Real consumer spending increased in October for the fourth straight month, showing further signs that the economy is slowly on its way to recovery as fewer consumers need to consolidate debt.
According to the Bureau of Economic Analysis’s Personal Income and Outlays report for October, personal income increased by 0.2 percent, or $30.1 billion, while disposable personal income increased by 0.4 percent, or $45.7 billion.
Both figures represented the largest of the gains that had been seen over the last four months. Each figure’s last decline occurred in June when personal income and DPI dropped 1 and 0.9 percent respectively.
Despite the increase, which was above the estimates of MarketWatch experts, Moody’s Economy.com economist Scott Hoyt said that it would remain behind gross domestic product figures.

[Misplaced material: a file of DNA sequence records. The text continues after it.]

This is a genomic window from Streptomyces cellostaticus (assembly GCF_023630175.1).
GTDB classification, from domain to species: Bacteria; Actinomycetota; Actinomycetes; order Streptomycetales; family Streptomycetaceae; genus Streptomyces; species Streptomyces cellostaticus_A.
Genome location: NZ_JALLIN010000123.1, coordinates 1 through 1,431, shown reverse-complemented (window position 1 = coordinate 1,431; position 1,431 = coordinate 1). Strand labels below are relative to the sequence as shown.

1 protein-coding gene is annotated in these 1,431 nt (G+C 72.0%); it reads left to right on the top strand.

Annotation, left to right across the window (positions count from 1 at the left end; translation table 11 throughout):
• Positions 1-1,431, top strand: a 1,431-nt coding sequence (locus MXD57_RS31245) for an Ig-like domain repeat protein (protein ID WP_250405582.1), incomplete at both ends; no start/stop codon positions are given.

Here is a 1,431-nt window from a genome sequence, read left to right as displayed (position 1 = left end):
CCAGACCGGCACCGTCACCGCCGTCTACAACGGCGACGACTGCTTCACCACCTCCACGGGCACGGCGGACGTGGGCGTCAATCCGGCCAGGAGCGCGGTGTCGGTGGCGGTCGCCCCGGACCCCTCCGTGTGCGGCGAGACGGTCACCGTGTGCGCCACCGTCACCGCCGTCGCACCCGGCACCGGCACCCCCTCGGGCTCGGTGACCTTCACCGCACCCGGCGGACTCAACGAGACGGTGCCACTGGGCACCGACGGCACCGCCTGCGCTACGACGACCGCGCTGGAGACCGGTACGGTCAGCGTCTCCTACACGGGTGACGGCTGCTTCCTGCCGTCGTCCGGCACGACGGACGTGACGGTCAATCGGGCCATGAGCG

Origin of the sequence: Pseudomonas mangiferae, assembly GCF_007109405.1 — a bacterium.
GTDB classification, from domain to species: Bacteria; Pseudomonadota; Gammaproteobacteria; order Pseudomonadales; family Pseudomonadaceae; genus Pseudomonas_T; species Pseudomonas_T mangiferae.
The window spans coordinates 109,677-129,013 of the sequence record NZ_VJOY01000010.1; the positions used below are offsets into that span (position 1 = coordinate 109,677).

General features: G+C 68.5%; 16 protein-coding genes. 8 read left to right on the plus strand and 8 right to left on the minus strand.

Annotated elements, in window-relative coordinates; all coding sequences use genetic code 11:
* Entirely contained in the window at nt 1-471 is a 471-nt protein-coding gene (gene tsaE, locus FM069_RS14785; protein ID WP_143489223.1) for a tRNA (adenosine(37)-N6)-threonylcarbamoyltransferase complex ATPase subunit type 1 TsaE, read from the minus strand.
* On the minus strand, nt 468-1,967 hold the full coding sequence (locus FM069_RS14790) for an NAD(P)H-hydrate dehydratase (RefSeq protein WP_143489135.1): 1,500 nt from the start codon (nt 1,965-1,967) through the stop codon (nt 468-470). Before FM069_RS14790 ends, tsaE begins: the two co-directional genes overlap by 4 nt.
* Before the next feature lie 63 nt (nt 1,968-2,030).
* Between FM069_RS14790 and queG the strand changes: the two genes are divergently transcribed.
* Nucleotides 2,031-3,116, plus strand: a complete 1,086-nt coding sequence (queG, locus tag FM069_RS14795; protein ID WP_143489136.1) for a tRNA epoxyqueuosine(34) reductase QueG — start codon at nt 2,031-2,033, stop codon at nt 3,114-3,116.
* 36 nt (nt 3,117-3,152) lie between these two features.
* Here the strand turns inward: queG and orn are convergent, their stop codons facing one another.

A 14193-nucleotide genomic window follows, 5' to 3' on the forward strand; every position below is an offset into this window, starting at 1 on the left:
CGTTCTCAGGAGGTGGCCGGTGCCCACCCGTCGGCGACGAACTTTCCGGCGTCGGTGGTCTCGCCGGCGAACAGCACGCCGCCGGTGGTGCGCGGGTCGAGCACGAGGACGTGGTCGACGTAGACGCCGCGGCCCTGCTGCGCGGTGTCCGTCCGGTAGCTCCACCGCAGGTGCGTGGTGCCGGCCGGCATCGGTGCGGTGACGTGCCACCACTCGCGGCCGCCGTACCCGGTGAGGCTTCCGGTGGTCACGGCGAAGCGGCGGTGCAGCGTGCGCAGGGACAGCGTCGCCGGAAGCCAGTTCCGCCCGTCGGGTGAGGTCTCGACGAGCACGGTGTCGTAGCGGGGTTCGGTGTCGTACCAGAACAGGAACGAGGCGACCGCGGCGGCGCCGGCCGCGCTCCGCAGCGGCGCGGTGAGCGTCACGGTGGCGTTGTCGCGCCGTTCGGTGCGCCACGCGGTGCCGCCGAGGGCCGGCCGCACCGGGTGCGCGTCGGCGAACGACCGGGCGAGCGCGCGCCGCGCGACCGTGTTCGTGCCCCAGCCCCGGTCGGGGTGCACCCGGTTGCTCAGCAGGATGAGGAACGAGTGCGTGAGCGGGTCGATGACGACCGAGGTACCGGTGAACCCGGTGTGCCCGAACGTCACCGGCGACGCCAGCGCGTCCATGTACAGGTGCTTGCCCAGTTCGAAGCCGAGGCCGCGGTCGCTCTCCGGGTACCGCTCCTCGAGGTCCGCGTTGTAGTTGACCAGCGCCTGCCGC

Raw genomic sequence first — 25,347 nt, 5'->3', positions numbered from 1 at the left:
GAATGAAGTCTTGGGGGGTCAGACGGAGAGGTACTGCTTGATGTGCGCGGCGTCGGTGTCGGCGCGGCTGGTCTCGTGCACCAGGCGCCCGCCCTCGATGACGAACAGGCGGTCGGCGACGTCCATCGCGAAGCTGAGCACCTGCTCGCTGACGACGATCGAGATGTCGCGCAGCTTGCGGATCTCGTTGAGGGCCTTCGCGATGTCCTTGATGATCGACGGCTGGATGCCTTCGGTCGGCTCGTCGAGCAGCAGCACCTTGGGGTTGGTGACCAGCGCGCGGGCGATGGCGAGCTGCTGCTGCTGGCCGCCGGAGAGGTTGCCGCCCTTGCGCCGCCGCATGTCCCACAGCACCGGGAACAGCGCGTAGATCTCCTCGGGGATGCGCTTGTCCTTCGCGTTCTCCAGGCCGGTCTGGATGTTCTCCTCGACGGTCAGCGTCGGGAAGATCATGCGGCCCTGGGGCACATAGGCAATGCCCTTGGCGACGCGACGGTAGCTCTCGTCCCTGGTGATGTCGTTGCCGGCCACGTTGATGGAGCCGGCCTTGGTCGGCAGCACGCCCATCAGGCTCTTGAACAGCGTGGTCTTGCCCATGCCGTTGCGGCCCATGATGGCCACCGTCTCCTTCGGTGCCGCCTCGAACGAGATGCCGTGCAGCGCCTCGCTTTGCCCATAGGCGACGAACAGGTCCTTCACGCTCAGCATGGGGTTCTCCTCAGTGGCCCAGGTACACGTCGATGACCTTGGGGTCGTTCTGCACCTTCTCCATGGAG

"Spending, which makes up about 70 percent of [gross domestic product], is expected to generally lag growth in GDP in the coming quarters due to the weights of weakening housing markets and job growth and record financial obligations," he said, according to MarketWatch.
The report also found that the real DPI which adjusts the figure to remove price changes – had in increased by 0.2 percent in October following a 0.1 percent in September.